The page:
The claim was that. "If you get in great, but it won't really be because of your sport." The only plausible connotation of this statement is that being a recruited athlete is not a VERY significant plus in the admissions process--that no athlete is admitted who would not have a strong possibility of admission without sports. The facts do not bear this out; it would not be possible to run a high level DIII program on that basis. The numbers simply don't work.
  • ShesOnHerWayShesOnHerWay Posts: 757Registered User Member
    ^EMM1 - Being a recruited athlete is NOT a VERY significant plus for MIT admission. But that doesn't mean that an excellent athlete is not a good fit for MIT nor that the athlete couldn't get admitted to MIT without being a recruited athlete. My D2's stats were well in line with MIT admitted stats. Her athletic ability was not her only attribute. She had extensive volunteer ECs, very high GPA and SAT/ACTs. She was very competitive in the MIT applicant pool even without her sport.

    There are plenty of excellent students who happen to be athletes. Why is it surprising that those with MIT level stats and athletics would apply to MIT? They could (and do) easily field a high level program with these student-athletes.
  • EMM1EMM1 Posts: 2,559Registered User Senior Member
    I am in no way trying to demean your daughter's accomplishments, which are obviously extraordinarily impressive. And you can elieve what you want. The reality is that in some sports (notably football and basketball) people who are high level DIII athletes and would otherwise be competitive for admission to MIT (virtually all A's and spectacular in Math and Science) for all intents and purposes do not exist. And all of them who do exist do not want to come to MIT, which is a very special place in any number of ways.
  • pjs31203pjs31203 Posts: 47Registered User Junior Member
    Anybody wants to give advice to my stats or chances?
  • OldbatesieDocOldbatesieDoc Posts: 1,727Registered User Senior Member
    Your stats are not good enough, especially your standardized tests. Your math should be better, if the fact you haven't been in the US very long is the only reason for your scores-not slamming them, just being realistic about MIT.

    I recommend you look at CMU, they are excellent in engineering but slightly easier to get into.
  • pjs31203pjs31203 Posts: 47Registered User Junior Member
    Thank you for your advice.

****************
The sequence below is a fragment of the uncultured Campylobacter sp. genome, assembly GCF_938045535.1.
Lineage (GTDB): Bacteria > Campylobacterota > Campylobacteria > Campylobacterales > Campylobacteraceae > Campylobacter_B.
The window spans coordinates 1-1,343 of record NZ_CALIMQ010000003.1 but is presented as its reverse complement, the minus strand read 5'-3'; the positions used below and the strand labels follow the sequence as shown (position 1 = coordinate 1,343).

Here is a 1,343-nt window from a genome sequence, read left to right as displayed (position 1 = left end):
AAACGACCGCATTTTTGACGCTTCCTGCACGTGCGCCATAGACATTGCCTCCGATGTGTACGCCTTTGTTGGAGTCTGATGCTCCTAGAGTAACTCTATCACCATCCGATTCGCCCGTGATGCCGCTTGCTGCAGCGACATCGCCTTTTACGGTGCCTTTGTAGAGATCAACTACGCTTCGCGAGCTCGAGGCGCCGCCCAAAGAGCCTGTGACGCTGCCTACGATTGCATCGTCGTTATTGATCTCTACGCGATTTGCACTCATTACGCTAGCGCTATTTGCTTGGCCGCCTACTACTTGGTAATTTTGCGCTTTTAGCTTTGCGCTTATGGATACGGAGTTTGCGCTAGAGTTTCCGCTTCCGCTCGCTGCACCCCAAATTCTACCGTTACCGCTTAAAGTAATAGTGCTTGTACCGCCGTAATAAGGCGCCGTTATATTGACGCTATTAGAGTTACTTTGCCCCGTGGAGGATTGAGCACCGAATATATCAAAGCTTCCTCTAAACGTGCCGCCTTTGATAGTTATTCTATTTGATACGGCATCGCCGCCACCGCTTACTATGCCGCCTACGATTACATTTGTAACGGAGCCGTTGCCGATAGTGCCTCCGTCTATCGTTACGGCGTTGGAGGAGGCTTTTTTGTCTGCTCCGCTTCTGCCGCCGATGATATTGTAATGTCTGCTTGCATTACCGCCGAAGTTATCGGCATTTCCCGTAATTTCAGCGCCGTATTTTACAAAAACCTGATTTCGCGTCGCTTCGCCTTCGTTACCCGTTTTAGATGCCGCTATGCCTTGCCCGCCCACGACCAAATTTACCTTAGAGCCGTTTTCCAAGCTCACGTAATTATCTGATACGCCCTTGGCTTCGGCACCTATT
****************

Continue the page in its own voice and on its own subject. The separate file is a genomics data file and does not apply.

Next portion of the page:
Any other school that I might be interested in besides MIT?
    I want to major in business management. And that is why I wanted to
    apply to MIT because of its reputable program.

    So the question becomes, any other schools that I might be interest in for a reputable business program? Anybody? (Especially, I want to know what my chances are at other DIII schools(LAC and big univ.)!

    Thanks! I'm waiting for the response!
  • EMM1EMM1 Posts: 2,559Registered User Senior Member
    Babson comes to mind, if you are certain you want a business degree.
  • lddddl27lddddl27 Posts: 32Registered User Junior Member
    My D had a similiar situation at MIT. She was "courted" by the coach for months and received her support through the application process, which basically is a letter to the Admission committee. She did tell us there are no guarantees. On March 14, my D was rejected and quite disappointed. The coach was great and said that she was hoping to get 8 through even though last year she got 6. Well, she ended up with 5. She told us that the 5 she got all had above 2250 in SAT. We've moved on and she is going to BC.
  • 3togo3togo Posts: 5,232Registered User Senior Member
    edited April 2010
    The reality is that in some sports (notably football and basketball) people who are high level DIII athletes and would otherwise be competitive for admission to MIT (virtually all A's and spectacular in Math and Science) for all intents and purposes do not exist.
    hmm ... I do not think I agree with this about basketball. A few thoughts. First, I do agree about football where a schools needs A LOT pf players to field a very strong team. Second, the opposite is true fro basketball ... they need to find about 1 extraordinary bball-student combo student per year (that would give the team 4 studs) to get to the top of the bball pile ... that is much more doable (while football would need more like 10 per year). Finallly, when I see higher admit rates for athletes (or other groups such as legacies or URMs) my first thought is not the school let in a bunch of less qualified applicants but rather I'd guess for most of those folks their extra hook (athlete, URM, legacy, etc) was a great tie-breaker. I think of applicants in 4 groups ... 1) top notch virtual auto-admits (not tons of these) ... 2) well qualified for the school (and there are tons of these; multiples of the freshman class size) ... 3) qualified enought to handle the school but wouldn't get in without a major hook (major athletic recruit or developmental admit) (very very few of these) ... 4) no way they will get admitted (if we believe admissions folks less than 25% of applicants or less). So how does that tie to MIT hoops ... the new coach focused on recruiting and found the 1 stud per year with the academic chops to be at least in the second group; a solid MIT applicant whose tie-breaker attribute to separate themselves is they are a bball stud (as opposed to what is separating others from the qualified set ... from Wyoming. first generation college, etc). To me bball is quite doable ... football much tougher.
  • KafkaDreamKafkaDream Posts: 68Registered User Junior Member
    For business in DIII take a look at the UAA. Consider Carnegie Mellon-Tepper, NYU-Stern, Emory-Goizueta, and to a lesser extent, Case Western U.

    Also an Economics degree from a highly reputable university will open up many doors (investment banking) and in many cases more so than a BA in Business-Finance would. For this major also take a look at the UAA: UChicago, WashU both are very, very strong in the field.

    The UAA conference is by most considered the best (or 2nd to the WIAC) conference for Cross Country in DIII, so if distance is your focus, you will have excellent competition. Similarily the track programs as a whole are also among the most competitive.

    As an added benefit I would almost guarantee that athletic recruiting plays a much stronger role at the above schools than at MIT.
  • OldbatesieDocOldbatesieDoc Posts: 1,727Registered User Senior Member
    I agree with Kafka-good advise.